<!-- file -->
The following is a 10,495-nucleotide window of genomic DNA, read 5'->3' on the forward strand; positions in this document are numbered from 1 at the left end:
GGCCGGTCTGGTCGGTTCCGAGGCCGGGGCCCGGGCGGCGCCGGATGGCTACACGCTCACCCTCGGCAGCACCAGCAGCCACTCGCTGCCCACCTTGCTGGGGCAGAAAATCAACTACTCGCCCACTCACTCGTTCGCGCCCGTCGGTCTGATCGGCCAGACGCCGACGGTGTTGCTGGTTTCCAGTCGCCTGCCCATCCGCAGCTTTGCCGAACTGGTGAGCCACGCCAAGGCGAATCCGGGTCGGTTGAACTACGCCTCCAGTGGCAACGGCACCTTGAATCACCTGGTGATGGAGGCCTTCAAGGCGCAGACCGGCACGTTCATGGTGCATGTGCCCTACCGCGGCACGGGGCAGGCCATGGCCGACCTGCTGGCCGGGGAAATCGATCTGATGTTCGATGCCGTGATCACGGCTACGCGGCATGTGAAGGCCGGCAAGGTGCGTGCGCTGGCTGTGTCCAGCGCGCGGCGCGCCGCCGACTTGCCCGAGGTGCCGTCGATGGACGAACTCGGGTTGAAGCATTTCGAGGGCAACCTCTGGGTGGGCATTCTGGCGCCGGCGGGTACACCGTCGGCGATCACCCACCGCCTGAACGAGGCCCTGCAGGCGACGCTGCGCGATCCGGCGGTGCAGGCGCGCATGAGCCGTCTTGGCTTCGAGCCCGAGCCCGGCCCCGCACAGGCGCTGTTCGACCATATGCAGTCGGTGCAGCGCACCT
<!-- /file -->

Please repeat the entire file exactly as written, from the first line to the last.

The following is a 10,495-nucleotide window of genomic DNA, read 5'->3' on the forward strand; positions in this document are numbered from 1 at the left end:
GGCCGGTCTGGTCGGTTCCGAGGCCGGGGCCCGGGCGGCGCCGGATGGCTACACGCTCACCCTCGGCAGCACCAGCAGCCACTCGCTGCCCACCTTGCTGGGGCAGAAAATCAACTACTCGCCCACTCACTCGTTCGCGCCCGTCGGTCTGATCGGCCAGACGCCGACGGTGTTGCTGGTTTCCAGTCGCCTGCCCATCCGCAGCTTTGCCGAACTGGTGAGCCACGCCAAGGCGAATCCGGGTCGGTTGAACTACGCCTCCAGTGGCAACGGCACCTTGAATCACCTGGTGATGGAGGCCTTCAAGGCGCAGACCGGCACGTTCATGGTGCATGTGCCCTACCGCGGCACGGGGCAGGCCATGGCCGACCTGCTGGCCGGGGAAATCGATCTGATGTTCGATGCCGTGATCACGGCTACGCGGCATGTGAAGGCCGGCAAGGTGCGTGCGCTGGCTGTGTCCAGCGCGCGGCGCGCCGCCGACTTGCCCGAGGTGCCGTCGATGGACGAACTCGGGTTGAAGCATTTCGAGGGCAACCTCTGGGTGGGCATTCTGGCGCCGGCGGGTACACCGTCGGCGATCACCCACCGCCTGAACGAGGCCCTGCAGGCGACGCTGCGCGATCCGGCGGTGCAGGCGCGCATGAGCCGTCTTGGCTTCGAGCCCGAGCCCGGCCCCGCACAGGCGCTGTTCGACCATATGCAGTCGGTGCAGCGCACCT